Fr. Vincent GRUBER, OMI
Provincial of France
Fr. Ellince MARTYR, Provincial of Haiti and I, visited the 13 Oblates of French Guiana from October 15th to 24th, 2018. The purpose of our visit was to learn more about their realities and to consult them individually regarding the new Mission Mandate for 2018-2021.
French Guiana, as a French overseas department (DOM) and European territory on the South American continent, attracts many citizens from neighboring countries in search of a better life. Thus, the Guyanese population doubles every 20 years while the GDP per capita decreases regularly. Its population in 2015 was 259,865 inhabitants. More than half of these are of foreign origin: Amerindians, Bushinengues, Creoles, Europeans, the Hmong, Brazilians, Chinese, Surinamese, and Haitians are all found here!
In the past three years, more than 11,000 asylum applications have been filed in French Guiana, and 88% of them came from Haiti. The school system is also overwhelmed. Often the migrant children have no place in the middle and high schools. Due to lack of reception facilities, shantytowns are multiplying and in the face of this unprecedented migratory wave, French Guiana is at a dead end.
OMI Missionaries in French Guiana
Of the thirty-seven priests in French Guiana, thirteen are Oblates. The objective of all of them is to bring the local Church, composed of Guianese Creoles, Hmong, Brazilians, Haitians, Surinamese, and Amerindians, on a path of living together; shifting from a multicultural to an intercultural model of fraternal universal communion.
We were struck by the closeness to and concern for the people, on the part of the Oblates, especially for the neediest in the rural forests as well as in the populated neighborhoods. In every place, we saw the missionaries’ efforts toward intercultural mixture in the membership of the choirs, catechists’ groups, pastoral councils and other ecclesial structures.
The country is comprised of one single diocese, the diocese of Cayenne. In the context of the diocesan grand missions begun three years ago, the Oblates continue to help parishioners to form house-visiting teams and they themselves get actively involved in it. The goal is to gradually form small neighborhood ecclesial cells, and giving them formation for evangelization.
We continue our presence among the Hmong (in Cacao) who greatly appreciate their Oblate pastor, Gary MOROSE. We also serve among the Haitians who since 1960 continue to be the largest number of migrants. We want to increase our work with Haitians, by communicating with them in Haitian Creole since many of them do not speak French yet. We wish, without limiting ourselves, to revive a true pastoral missionary presence among these Caribbean newcomers with social difficulties and to integrate them into the parishes.
Due to the massive arrival of immigrants and the development of new neighborhoods, the diocese is opening new parishes. Wilson FOUQUET, a young Oblate, is meeting with the young Afro-Surinamese – who are tempted by violence and delinquency. He is launching a musical ‘club’ to help them organize and develop their talents.
All the Oblates of the Mission wish to live in communities for a fruitful living of their Oblate charism. They believe that by doing so, they may be more effective, in carrying out a missionary pastoral ministry in our Oblate style. With the arrival of three young Oblates, Harry, Nathaniel and Ronel, it was possible to form two other small communities. They want to develop a missionary program with goals and structures so that they can call Oblates from other units.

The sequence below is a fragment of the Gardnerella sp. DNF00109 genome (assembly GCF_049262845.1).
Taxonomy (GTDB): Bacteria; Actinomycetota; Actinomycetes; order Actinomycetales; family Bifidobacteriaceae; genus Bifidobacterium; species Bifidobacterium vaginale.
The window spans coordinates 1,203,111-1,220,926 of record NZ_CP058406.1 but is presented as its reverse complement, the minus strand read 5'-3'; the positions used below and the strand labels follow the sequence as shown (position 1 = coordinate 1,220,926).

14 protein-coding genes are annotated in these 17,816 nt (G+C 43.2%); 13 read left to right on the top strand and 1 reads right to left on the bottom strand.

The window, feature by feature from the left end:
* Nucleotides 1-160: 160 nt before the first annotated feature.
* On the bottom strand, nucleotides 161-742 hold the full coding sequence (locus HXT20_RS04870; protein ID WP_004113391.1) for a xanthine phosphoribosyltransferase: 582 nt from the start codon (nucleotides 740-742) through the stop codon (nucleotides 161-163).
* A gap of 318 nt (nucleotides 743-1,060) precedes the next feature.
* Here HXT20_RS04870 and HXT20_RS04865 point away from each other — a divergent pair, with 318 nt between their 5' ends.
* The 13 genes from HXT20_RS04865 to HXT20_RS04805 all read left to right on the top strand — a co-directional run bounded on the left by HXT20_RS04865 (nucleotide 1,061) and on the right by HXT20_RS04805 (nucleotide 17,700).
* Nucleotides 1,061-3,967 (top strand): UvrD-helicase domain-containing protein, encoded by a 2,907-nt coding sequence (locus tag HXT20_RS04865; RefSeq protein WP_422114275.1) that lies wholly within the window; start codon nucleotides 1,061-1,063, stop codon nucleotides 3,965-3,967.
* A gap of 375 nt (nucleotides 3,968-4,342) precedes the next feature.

Having participated actively in the formation of the laity through the efforts of Georges LAUDIN, Antoine CHYV, Elie LAGRILLE and some others, the present Oblates wish to relaunch this service to the committed laity of the diocese, particularly in the fields of Justice and Peace, and youth ministry.
Oblates arrived here from France in 1977 to serve the Hmong; from Haiti in 1997 to serve the Haitians; and from Brazil in 2002 to serve the Brazilians. Having had Oblates from France, Laos, Vietnam, Haiti, Brazil, and Cameroon, we do not want to leave our Haitian missionaries alone and they themselves do not want that. In this multicultural land, we consider the international and intercultural dimension in our Oblate communities of great importance, in strict accord with the General Chapter of 2016.
As provincials of France and Haiti, we commit ourselves to seek more missionaries from other units and to contact Oblate Major Superiors from Africa, Asia and Latin America.
Call to the Congregation
For all these reasons, we, the provincials of France and Haiti, believe that it is relevant and eminently missionary to continue our presence in French Guiana. In this Amazonian land, which is a small laboratory of cultural globalization, the integral human development in its anthropological dignity and its spiritual hope, await us.
We therefore appeal to Oblate missionaries ready to meet these challenges. We are looking for Missionary Oblates who possess the following skills and talents:
- speakers in French, Portuguese, Spanish, Hmong, English and Creole;
- men who can engage with people in their own neighborhoods who are not intimidated by shantytowns or the rainforest;
- missionaries ready to be founding apostles of Christian communities;
- men, committed to justice and peace and ecology;
- those who wish to be champions of interculturality, capable of universality and adaptation;
- musicians, youth leaders, teachers of adult catechesis and Bible education